As the partial federal shutdown continues, Garfield County’s Office of Tourism wants the public to know that Bryce Canyon National Park, one of Utah’s most visited sites, is still accessible to travelers, though services are limited. The State Tourism Office, the Bryce Canyon Natural History Association and Garfield County have provided funding and in-kind resources to keep the visitor’s center open and the park’s restrooms and public areas clean and trash-free.
While key parts of the federal government have been impacted since Dec. 22 by the shutdown, Bryce Canyon is one of the fortunate national parks to remain open. Some national parks are littered with garbage, have locked restrooms and blocked roads because of piling snow. Bryce Canyon has been able to avoid this dilemma. This is due to the support of partner organizations who have collaborated to keep major portions of the park accessible.
Gayle Pollack, director of the nonprofit, Bryce Canyon Natural History Association, has pledged $10,000 to underwrite any funding shortfall to keep Bryce Canyon open. The NHA is committed to supporting the visitor center operations for however long the federal shutdown lasts.
“Don’t cancel your plans if you scheduled a trip to Bryce Canyon from the United States or overseas,” said Gayle Pollack, director of the Bryce Canyon Natural History Association. “When you come here the restrooms will be clean, the park will be open and there will be people with smiles to welcome you.”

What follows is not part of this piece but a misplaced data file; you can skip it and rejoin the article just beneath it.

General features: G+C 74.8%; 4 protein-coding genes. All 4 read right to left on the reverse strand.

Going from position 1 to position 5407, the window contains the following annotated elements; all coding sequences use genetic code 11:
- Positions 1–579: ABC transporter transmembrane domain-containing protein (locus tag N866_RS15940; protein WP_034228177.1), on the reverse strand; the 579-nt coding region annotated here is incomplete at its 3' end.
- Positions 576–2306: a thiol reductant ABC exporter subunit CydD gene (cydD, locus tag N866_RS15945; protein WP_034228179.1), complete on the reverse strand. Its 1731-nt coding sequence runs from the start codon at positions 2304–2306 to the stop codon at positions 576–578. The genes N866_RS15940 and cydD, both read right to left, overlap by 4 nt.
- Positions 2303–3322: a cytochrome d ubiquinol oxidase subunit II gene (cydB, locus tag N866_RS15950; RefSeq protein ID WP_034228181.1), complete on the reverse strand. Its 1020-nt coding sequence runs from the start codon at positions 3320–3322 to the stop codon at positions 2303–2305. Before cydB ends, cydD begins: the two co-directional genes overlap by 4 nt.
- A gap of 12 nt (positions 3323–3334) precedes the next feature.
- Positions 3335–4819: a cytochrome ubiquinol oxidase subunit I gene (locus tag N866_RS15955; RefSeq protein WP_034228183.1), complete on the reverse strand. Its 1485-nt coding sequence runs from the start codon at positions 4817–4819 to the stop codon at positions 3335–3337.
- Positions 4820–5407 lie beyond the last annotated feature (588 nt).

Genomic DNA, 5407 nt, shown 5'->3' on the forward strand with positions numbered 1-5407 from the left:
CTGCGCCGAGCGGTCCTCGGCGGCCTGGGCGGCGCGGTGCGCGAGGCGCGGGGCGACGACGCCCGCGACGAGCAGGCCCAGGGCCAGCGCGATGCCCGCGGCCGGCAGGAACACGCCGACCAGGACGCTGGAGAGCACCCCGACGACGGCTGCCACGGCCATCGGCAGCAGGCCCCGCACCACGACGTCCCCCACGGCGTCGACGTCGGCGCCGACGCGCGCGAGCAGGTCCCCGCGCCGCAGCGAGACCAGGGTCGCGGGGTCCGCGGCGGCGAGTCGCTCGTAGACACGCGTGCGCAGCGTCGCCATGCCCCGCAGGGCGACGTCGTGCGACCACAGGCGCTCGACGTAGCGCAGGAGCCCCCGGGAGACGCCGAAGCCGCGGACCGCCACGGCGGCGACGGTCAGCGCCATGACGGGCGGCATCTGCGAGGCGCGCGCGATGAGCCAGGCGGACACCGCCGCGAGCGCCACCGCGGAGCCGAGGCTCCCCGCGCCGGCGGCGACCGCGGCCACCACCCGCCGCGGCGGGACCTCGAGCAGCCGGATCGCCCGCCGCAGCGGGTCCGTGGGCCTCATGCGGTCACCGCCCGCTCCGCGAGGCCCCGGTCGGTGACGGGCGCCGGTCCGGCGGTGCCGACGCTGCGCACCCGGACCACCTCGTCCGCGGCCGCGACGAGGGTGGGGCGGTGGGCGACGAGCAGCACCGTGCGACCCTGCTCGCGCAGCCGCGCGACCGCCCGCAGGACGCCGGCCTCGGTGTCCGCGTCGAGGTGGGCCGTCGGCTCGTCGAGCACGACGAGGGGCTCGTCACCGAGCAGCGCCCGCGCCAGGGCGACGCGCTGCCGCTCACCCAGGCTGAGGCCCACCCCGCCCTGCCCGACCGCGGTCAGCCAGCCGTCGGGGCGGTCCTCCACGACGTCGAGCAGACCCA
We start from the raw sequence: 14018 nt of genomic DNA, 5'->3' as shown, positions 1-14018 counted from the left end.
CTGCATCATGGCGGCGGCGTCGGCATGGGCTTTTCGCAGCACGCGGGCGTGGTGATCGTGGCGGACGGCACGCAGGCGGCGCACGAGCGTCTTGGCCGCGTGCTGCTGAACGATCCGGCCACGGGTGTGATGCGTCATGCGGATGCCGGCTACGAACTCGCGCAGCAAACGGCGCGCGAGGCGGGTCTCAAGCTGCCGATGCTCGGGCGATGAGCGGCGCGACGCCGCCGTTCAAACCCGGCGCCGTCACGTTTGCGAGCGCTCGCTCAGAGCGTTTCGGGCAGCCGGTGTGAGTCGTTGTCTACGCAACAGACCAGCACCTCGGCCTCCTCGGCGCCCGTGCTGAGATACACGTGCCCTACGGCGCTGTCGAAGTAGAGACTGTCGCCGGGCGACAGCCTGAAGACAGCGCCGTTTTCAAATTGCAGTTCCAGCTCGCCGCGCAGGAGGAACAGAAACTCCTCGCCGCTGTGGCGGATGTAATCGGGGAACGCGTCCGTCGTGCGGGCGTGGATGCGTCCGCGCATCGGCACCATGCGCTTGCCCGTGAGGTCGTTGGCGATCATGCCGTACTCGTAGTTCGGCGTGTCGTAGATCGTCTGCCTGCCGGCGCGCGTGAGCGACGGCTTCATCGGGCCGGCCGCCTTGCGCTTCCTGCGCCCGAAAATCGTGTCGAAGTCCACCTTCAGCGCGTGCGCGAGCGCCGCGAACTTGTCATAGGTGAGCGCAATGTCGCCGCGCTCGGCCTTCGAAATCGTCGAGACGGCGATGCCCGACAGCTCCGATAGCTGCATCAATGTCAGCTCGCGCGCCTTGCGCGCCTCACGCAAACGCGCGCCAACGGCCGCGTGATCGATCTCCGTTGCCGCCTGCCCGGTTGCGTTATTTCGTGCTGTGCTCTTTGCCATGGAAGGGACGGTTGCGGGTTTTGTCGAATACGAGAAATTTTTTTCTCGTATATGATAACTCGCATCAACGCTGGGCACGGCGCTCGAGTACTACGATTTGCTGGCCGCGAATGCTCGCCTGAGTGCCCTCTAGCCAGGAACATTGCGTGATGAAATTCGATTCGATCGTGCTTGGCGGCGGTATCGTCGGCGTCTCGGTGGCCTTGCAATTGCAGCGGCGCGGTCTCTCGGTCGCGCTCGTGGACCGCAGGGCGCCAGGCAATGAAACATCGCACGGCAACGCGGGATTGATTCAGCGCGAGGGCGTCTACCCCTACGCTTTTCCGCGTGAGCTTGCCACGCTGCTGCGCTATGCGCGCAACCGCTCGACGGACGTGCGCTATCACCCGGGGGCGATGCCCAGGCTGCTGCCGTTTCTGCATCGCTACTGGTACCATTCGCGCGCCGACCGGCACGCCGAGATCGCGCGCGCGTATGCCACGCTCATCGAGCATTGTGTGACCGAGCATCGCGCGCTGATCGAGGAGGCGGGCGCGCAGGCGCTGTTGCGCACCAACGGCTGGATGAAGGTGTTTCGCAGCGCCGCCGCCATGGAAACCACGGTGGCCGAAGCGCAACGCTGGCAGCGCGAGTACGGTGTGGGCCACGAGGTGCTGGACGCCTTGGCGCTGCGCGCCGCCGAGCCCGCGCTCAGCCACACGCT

With no end in sight to the federal shutdown, Garfield County will provide local law enforcement personnel to maintain order and safety when needed.
“I don’t suspect the park’s closure will be years or months like you hear in the news, but we are in this for the long haul,” said Garfield County Sheriff Danny Perkins. “The sheriff’s department pledges support in the form of equipment to keep the roads free from snow and law enforcement officers to help with any safety or rescue issues in the park.”
If the shutdown continues, the county says it will work with the State of Utah and regional and county partners to identify the best solution to keep the park open.
Falyn Owens, the Garfield Tourism Office Executive Director, said she takes hope in Acting Interior Secretary David Bernhardt’s recent memo sent to the National Park Service. Bernhardt has requested in the memo that the NPS use funding from the parks’ recreational fees to pay for basic services — such as trash pickup, restroom cleaning and patrolling park areas — that have stopped due to the partial government shutdown.
“We want to make sure those that have planned to visit the area still get the opportunity to take in our incredible Bryce Canyon National Park,” said Owens. “Visitors should be mindful that some areas are short-staffed. It is important for visitors to try to minimize any impact to the park so we can all enjoy the natural beauty of Bryce Canyon.”
If you are planning to visit the area please note contingency plans that are being developed to keep the visitor’s center open and some services available.